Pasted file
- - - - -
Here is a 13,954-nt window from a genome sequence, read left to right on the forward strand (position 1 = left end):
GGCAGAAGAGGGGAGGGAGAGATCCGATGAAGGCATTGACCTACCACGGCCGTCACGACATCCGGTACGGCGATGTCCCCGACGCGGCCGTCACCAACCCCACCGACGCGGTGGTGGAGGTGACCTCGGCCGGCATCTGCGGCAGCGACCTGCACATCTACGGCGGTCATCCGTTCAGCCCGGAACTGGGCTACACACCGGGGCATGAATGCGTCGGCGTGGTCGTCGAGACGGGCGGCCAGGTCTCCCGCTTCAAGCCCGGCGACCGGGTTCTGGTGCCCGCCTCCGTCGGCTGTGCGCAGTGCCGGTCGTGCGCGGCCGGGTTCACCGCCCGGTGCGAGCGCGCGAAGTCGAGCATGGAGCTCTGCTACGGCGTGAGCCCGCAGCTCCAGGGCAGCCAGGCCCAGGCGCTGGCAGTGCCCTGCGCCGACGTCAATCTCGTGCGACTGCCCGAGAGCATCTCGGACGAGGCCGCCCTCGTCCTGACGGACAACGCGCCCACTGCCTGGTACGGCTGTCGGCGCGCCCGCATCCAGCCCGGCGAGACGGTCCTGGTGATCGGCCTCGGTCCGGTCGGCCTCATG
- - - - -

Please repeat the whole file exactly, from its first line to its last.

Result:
Here is a 13,954-nt window from a genome sequence, read left to right on the forward strand (position 1 = left end):
GGCAGAAGAGGGGAGGGAGAGATCCGATGAAGGCATTGACCTACCACGGCCGTCACGACATCCGGTACGGCGATGTCCCCGACGCGGCCGTCACCAACCCCACCGACGCGGTGGTGGAGGTGACCTCGGCCGGCATCTGCGGCAGCGACCTGCACATCTACGGCGGTCATCCGTTCAGCCCGGAACTGGGCTACACACCGGGGCATGAATGCGTCGGCGTGGTCGTCGAGACGGGCGGCCAGGTCTCCCGCTTCAAGCCCGGCGACCGGGTTCTGGTGCCCGCCTCCGTCGGCTGTGCGCAGTGCCGGTCGTGCGCGGCCGGGTTCACCGCCCGGTGCGAGCGCGCGAAGTCGAGCATGGAGCTCTGCTACGGCGTGAGCCCGCAGCTCCAGGGCAGCCAGGCCCAGGCGCTGGCAGTGCCCTGCGCCGACGTCAATCTCGTGCGACTGCCCGAGAGCATCTCGGACGAGGCCGCCCTCGTCCTGACGGACAACGCGCCCACTGCCTGGTACGGCTGTCGGCGCGCCCGCATCCAGCCCGGCGAGACGGTCCTGGTGATCGGCCTCGGTCCGGTCGGCCTCATG